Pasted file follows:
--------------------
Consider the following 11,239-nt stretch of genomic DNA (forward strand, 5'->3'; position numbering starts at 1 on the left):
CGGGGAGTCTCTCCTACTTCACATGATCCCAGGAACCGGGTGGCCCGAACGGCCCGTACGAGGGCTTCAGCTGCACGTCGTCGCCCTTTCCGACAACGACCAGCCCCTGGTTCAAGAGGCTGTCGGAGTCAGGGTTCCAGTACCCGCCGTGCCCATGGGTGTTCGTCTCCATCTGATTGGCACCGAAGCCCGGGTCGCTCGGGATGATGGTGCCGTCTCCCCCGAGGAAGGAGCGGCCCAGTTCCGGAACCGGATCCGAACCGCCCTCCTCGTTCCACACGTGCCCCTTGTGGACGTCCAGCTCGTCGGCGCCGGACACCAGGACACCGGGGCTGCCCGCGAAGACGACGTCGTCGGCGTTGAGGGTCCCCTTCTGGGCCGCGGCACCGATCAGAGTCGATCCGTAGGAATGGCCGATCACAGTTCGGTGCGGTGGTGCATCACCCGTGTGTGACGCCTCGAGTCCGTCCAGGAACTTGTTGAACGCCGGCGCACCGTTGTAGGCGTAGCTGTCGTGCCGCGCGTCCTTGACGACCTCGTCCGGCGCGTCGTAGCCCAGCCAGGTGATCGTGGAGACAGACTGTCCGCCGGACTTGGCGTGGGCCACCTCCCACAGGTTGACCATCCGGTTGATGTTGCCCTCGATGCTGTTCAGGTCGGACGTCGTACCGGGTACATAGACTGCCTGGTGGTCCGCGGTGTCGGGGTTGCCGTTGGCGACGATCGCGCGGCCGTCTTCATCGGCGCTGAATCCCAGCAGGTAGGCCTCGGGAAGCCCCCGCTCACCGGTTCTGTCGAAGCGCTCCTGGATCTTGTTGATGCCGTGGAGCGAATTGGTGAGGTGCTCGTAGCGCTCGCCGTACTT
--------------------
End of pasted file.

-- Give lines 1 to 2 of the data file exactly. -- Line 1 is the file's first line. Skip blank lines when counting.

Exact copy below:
Consider the following 11,239-nt stretch of genomic DNA (forward strand, 5'->3'; position numbering starts at 1 on the left):
CGGGGAGTCTCTCCTACTTCACATGATCCCAGGAACCGGGTGGCCCGAACGGCCCGTACGAGGGCTTCAGCTGCACGTCGTCGCCCTTTCCGACAACGACCAGCCCCTGGTTCAAGAGGCTGTCGGAGTCAGGGTTCCAGTACCCGCCGTGCCCATGGGTGTTCGTCTCCATCTGATTGGCACCGAAGCCCGGGTCGCTCGGGATGATGGTGCCGTCTCCCCCGAGGAAGGAGCGGCCCAGTTCCGGAACCGGATCCGAACCGCCCTCCTCGTTCCACACGTGCCCCTTGTGGACGTCCAGCTCGTCGGCGCCGGACACCAGGACACCGGGGCTGCCCGCGAAGACGACGTCGTCGGCGTTGAGGGTCCCCTTCTGGGCCGCGGCACCGATCAGAGTCGATCCGTAGGAATGGCCGATCACAGTTCGGTGCGGTGGTGCATCACCCGTGTGTGACGCCTCGAGTCCGTCCAGGAACTTGTTGAACGCCGGCGCACCGTTGTAGGCGTAGCTGTCGTGCCGCGCGTCCTTGACGACCTCGTCCGGCGCGTCGTAGCCCAGCCAGGTGATCGTGGAGACAGACTGTCCGCCGGACTTGGCGTGGGCCACCTCCCACAGGTTGACCATCCGGTTGATGTTGCCCTCGATGCTGTTCAGGTCGGACGTCGTACCGGGTACATAGACTGCCTGGTGGTCCGCGGTGTCGGGGTTGCCGTTGGCGACGATCGCGCGGCCGTCTTCATCGGCGCTGAATCCCAGCAGGTAGGCCTCGGGAAGCCCCCGCTCACCGGTTCTGTCGAAGCGCTCCTGGATCTTGTTGATGCCGTGGAGCGAATTGGTGAGGTGCTCGTAGCGCTCGCCGTACTT